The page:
22. 22. Ryan SJ, Mundis SJ, Aguirre A, Lippi CA, Beltrán E, Heras F, et al. (2019) Seasonal and geographic variation in insecticide resistance in Aedes aegypti in southern Ecuador. PLoS Negl Trop Dis 13(6): p. e0007448. pmid:31181073
  23. 23. Yoon KS, Ketzies JK, Andrewes SW, Wu CS, Honraet K, Staljanssens D, et al. (2015) In Vitro and In Vivo Evaluation of Infestation Deterrents Against Lice. J Med Entomol 52(5): p. 970–8. pmid:26336209
  24. 24. Rodriguez-Planes LI, Gaspe MS, Enriquez GF, Gürtler RE (2020) Impacts of residual insecticide spraying on the abundance and habitat occupancy of Triatoma sordida and co-occurrence with Triatoma infestans: A three-year follow-up in northeastern Argentina. Acta Trop. 202: p. 105251. pmid:31706862
  25. 25. Rinkevich FD, Du Y, Dong K (2013) Diversity and Convergence of Sodium Channel Mutations Involved in Resistance to Pyrethroids. Pestic Biochem Physiol 106(3): p. 93–100. pmid:24019556
  26. 26. Song F, Cao X, Zhao T, Dong Y, Lu B (2007) Pyrethroid resistance and distribution of kdr allele in Culex pipiens pallens in north China. Int J Pest Manage 53(1): p. 25–34. https://doi.org/10.1080/09670870601002625
  27. 27. Chen L, Zhong D, Zhang D, Shi L, Zhou G, Gong M, et al. (2010) Molecular ecology of pyrethroid knockdown resistance in Culex pipiens pallens mosquitoes. PloS One 5(7): p. e11681. pmid:20657783
  28. 28. Martins WFS, Pereira BNS, Alves ATV, Murphy A, Martins PGS, Weetman D, et al. (2019) Development and application of a tri-allelic PCR assay for screening Vgsc-L1014F kdr mutations associated with pyrethroid and organochlorine resistance in the mosquito Culex quinquefasciatus. Parasite Vector 12(1): p. 232. pmid:31088572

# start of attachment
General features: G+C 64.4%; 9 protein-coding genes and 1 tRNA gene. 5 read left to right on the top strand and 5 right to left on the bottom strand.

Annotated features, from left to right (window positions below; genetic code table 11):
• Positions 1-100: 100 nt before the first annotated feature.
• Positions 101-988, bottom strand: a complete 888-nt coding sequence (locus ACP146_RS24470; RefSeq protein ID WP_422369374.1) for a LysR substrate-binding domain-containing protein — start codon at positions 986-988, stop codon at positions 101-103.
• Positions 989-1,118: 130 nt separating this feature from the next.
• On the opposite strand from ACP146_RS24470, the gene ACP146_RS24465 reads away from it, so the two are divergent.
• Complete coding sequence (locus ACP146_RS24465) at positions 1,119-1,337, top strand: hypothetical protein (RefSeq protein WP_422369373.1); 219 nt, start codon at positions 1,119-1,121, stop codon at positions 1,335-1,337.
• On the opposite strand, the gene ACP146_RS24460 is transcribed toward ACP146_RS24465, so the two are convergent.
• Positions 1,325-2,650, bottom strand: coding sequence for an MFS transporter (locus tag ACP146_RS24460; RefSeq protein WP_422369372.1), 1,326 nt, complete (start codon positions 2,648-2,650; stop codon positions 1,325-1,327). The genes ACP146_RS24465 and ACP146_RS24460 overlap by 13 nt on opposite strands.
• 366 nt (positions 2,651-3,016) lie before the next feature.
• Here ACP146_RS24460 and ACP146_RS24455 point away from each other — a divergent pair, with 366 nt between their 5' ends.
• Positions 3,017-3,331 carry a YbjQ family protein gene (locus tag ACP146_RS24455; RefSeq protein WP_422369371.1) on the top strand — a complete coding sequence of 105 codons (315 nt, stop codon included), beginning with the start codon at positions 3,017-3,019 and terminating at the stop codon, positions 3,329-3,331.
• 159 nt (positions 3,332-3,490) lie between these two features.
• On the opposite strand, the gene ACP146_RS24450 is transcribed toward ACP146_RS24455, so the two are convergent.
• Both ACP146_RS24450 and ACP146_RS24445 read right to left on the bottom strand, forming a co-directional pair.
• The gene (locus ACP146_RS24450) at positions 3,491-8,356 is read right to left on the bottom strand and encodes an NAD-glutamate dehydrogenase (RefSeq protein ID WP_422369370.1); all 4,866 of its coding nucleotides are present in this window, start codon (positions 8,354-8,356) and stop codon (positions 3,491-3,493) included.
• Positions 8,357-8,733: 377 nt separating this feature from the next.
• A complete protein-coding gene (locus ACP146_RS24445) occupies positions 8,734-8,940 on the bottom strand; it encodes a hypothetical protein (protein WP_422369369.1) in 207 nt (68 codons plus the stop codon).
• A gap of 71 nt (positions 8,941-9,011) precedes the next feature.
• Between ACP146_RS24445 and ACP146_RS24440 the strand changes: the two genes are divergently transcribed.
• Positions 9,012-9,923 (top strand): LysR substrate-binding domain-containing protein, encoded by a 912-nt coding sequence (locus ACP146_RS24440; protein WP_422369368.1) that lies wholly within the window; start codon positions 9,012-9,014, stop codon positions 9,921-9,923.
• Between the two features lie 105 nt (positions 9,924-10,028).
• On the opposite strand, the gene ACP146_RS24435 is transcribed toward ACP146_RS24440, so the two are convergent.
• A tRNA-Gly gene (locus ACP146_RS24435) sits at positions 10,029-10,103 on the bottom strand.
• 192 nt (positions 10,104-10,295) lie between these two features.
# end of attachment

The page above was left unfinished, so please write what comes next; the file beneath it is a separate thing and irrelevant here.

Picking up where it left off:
29. 29. Kothera L, Phan J, Ghallab E, Delorey M, Clark R, Savage HM (2019) Using targeted next-generation sequencing to characterize genetic differences associated with insecticide resistance in Culex quinquefasciatus populations from the southern U.S. PLoS One 14(7): p. e0218397. pmid:31269040
  30. 30. Xu Q, Liu H, Zhang L, Liu N (2005) Resistance in the mosquito, Culex quinquefasciatus, and possible mechanisms for resistance. Pest Manag Sci 61(11): p. 1096–102. pmid:16032654
  31. 31. Zhou L, Lawrence GG, Vineis JH, McAllister JC, Wirtz RA, Brogdon WG (2009) Detection of broadly distributed sodium channel alleles characteristic of insect pyrethroid resistance in West Nile virus vector Culex pipiens complex mosquitoes in the United States. J Med Entomol 46(2): p. 321–327. pmid:19351083
  32. 32. Yoshimizu MH, Padgett K, Kramer V (2020) Surveillance of a kdr Resistance Mutation in Culex pipiens (Diptera: Culicidae) and Culex quinquefasciatus in California. J Med Entomol 57(2): p. 645–648. pmid:31742344
  33. 33. Martins WFS, Subramaniam K, Steen K, Mawejje H, Lilolou R, Donnelly MJ, et al. (2017) Detection and quantitation of copy number variation in the voltage-gated sodium channel gene of the mosquito Culex quinquefasciatus. Sci Rep 7(1): p. 5821. pmid:28725028
  34. 34. Du Y, Nomura Y, Satar G, Hu Z, Nauen R, He SY, et al. (2013) Molecular evidence for dual pyrethroid-receptor sites on a mosquito sodium channel. Proc Natl Acad Sci USA 110(29): p. 11785–90. pmid:23821746
  35. 35. Scott JG (2019) Life and Death at the Voltage-Sensitive Sodium Channel: Evolution in Response to Insecticide Use. Annu Rev Entomol 64: p. 243–257. pmid:30629893
  36. 36. Homer CH, Fry JA, Barnes CA (2012) The national land cover database. US Geological Survey Fact Sheet 3020(4): p. 1–4. Available: https://pubs.usgs.gov/fs/2012/3020/
  37. 37. Montagner FRG, Silva OS. Jahnke SM (2018) Mosquito species occurrence in association with landscape composition in green urban areas. Braz J Biol 78(2): p. 233–239. pmid:28793030
  38. 38. Mann JG, Washington M, Guynup T, Tarrand C, Dewey EM, Fredregill C, et al. (2020) Feeding Habits of Vector Mosquitoes in Harris County, TX, 2018. J Med Entomol pmid:32574364
  39. 39. Berticat C, Bonnet J, Duchon S, Agnew P, Weill M, Corbel V (2008) Costs and benefits of multiple resistance to insecticides for Culex quinquefasciatus mosquitoes. BMC Evol Biol 8(1): p. 104. pmid:18397515
  40. 40. Platt N, Kwiakowska RM, Irving H, Diabaté A, Dabire R, Wondji CS (2015) Target-site resistance mutations (kdr and RDL), but not metabolic resistance, negatively impact male mating competiveness in the malaria vector Anopheles gambiae. Heredity (Edinb) 115(3): p. 243–52. pmid:25899013
  41. 41. Olson-Manning CF, Wagner MR, Mitchell-Olds T (2012) Adaptive evolution: evaluating empirical support for theoretical predictions. Nat Rev Genet 13(12): p. 867–77. pmid:23154809